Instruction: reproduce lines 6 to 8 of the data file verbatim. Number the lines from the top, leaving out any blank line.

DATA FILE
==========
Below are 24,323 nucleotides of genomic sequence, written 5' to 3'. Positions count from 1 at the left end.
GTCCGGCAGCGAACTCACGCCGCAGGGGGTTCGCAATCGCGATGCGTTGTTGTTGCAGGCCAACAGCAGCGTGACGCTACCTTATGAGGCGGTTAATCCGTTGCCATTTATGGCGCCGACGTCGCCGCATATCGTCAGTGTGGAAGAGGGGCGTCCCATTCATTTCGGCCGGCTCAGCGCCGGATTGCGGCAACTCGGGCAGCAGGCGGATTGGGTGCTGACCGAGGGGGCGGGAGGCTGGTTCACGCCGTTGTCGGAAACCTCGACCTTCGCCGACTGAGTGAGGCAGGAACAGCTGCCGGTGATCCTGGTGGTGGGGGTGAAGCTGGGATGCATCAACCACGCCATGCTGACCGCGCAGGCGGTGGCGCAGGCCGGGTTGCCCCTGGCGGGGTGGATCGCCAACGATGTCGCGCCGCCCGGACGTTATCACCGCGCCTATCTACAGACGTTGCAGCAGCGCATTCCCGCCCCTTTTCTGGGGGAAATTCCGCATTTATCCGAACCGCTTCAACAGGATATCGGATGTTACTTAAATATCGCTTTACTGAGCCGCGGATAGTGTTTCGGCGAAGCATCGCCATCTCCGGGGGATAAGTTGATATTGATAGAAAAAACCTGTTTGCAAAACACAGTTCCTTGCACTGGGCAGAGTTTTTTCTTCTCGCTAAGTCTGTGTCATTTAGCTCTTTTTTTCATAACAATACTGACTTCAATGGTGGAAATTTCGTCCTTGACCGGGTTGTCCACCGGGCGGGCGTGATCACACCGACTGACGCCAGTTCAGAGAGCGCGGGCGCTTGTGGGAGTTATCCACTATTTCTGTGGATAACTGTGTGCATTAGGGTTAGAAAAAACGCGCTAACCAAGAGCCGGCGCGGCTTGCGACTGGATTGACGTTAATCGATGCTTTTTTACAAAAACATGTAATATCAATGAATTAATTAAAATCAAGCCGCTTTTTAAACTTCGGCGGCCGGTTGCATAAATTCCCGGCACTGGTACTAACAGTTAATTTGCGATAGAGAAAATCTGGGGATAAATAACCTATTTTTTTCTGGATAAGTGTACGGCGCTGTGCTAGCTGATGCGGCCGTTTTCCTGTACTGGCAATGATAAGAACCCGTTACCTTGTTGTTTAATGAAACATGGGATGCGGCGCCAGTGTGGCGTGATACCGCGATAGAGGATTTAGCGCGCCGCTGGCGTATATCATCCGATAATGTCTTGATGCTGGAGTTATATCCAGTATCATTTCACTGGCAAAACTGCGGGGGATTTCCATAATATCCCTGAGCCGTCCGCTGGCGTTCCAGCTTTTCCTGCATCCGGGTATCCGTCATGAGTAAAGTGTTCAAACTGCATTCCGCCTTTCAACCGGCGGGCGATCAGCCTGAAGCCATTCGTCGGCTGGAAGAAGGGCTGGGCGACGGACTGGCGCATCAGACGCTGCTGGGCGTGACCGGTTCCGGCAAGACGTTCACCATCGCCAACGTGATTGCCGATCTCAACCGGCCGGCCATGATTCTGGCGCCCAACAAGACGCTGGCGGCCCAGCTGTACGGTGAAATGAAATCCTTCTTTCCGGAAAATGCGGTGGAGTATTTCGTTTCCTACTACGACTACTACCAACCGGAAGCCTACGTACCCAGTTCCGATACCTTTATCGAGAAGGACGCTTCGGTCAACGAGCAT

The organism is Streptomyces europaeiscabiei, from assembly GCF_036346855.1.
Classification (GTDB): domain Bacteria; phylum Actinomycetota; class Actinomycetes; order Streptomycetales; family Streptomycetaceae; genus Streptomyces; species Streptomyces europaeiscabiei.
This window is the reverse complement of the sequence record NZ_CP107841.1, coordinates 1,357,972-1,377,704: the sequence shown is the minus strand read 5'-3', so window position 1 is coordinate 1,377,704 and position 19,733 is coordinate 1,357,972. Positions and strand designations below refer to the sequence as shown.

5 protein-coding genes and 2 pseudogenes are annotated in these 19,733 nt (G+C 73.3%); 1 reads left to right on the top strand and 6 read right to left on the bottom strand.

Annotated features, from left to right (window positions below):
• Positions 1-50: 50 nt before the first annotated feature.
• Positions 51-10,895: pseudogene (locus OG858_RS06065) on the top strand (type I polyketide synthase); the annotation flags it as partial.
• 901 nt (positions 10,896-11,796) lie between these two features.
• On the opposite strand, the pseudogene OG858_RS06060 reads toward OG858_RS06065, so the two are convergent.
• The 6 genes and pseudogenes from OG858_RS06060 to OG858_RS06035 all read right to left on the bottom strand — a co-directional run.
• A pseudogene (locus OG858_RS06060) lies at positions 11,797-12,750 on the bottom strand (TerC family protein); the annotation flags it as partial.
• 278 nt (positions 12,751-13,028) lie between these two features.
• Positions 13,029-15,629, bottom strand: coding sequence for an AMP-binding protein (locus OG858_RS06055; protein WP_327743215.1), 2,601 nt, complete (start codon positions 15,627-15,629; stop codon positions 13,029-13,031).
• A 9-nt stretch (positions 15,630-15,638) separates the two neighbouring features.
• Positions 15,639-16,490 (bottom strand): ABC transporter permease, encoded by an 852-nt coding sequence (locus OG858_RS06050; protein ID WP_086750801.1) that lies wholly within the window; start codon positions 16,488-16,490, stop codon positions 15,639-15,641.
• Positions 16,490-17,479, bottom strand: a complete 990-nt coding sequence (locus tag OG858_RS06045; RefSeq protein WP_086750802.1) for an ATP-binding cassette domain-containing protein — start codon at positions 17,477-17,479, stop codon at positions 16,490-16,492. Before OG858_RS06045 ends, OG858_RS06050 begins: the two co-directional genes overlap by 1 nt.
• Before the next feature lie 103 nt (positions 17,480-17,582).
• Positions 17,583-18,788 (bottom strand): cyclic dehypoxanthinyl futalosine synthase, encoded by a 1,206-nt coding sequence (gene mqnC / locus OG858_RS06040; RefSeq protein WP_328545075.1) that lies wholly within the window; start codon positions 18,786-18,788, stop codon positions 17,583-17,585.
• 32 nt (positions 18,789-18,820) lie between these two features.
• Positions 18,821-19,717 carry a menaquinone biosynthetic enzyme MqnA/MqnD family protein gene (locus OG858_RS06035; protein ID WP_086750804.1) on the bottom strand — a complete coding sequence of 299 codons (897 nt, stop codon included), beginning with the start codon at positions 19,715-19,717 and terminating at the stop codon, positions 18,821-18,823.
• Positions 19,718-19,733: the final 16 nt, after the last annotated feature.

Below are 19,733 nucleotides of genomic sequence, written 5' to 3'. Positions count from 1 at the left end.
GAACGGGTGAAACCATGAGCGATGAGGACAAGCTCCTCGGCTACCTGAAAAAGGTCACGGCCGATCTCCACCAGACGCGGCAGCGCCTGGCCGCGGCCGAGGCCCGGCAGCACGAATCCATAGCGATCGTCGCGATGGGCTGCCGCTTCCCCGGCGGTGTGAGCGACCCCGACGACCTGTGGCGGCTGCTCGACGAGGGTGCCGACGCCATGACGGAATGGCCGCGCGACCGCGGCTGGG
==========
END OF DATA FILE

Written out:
5 protein-coding genes and 2 pseudogenes are annotated in these 19,733 nt (G+C 73.3%); 1 reads left to right on the top strand and 6 read right to left on the bottom strand.

Annotated features, from left to right (window positions below):
• Positions 1-50: 50 nt before the first annotated feature.